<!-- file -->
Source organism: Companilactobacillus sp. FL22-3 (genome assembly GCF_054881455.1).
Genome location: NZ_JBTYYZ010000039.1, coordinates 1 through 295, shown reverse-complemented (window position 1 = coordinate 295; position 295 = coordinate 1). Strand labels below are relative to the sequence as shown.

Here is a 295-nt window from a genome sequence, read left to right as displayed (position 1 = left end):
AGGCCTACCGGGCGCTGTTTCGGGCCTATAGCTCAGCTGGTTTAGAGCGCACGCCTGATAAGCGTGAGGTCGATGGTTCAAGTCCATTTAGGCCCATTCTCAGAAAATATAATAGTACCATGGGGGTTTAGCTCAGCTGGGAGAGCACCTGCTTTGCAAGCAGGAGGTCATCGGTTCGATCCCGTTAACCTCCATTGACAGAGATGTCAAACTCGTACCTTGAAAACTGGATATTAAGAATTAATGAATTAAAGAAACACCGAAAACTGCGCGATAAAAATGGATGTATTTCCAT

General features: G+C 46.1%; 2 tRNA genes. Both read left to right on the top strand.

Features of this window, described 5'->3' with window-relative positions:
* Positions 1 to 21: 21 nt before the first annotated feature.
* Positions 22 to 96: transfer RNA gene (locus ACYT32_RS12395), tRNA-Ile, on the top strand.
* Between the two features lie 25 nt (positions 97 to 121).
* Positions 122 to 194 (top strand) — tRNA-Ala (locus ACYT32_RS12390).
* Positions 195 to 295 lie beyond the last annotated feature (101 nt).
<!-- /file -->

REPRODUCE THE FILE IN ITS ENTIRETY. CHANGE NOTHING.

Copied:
Source organism: Companilactobacillus sp. FL22-3 (genome assembly GCF_054881455.1).
Genome location: NZ_JBTYYZ010000039.1, coordinates 1 through 295, shown reverse-complemented (window position 1 = coordinate 295; position 295 = coordinate 1). Strand labels below are relative to the sequence as shown.

Here is a 295-nt window from a genome sequence, read left to right as displayed (position 1 = left end):
AGGCCTACCGGGCGCTGTTTCGGGCCTATAGCTCAGCTGGTTTAGAGCGCACGCCTGATAAGCGTGAGGTCGATGGTTCAAGTCCATTTAGGCCCATTCTCAGAAAATATAATAGTACCATGGGGGTTTAGCTCAGCTGGGAGAGCACCTGCTTTGCAAGCAGGAGGTCATCGGTTCGATCCCGTTAACCTCCATTGACAGAGATGTCAAACTCGTACCTTGAAAACTGGATATTAAGAATTAATGAATTAAAGAAACACCGAAAACTGCGCGATAAAAATGGATGTATTTCCAT

General features: G+C 46.1%; 2 tRNA genes. Both read left to right on the top strand.

Features of this window, described 5'->3' with window-relative positions:
* Positions 1 to 21: 21 nt before the first annotated feature.
* Positions 22 to 96: transfer RNA gene (locus ACYT32_RS12395), tRNA-Ile, on the top strand.
* Between the two features lie 25 nt (positions 97 to 121).
* Positions 122 to 194 (top strand) — tRNA-Ala (locus ACYT32_RS12390).
* Positions 195 to 295 lie beyond the last annotated feature (101 nt).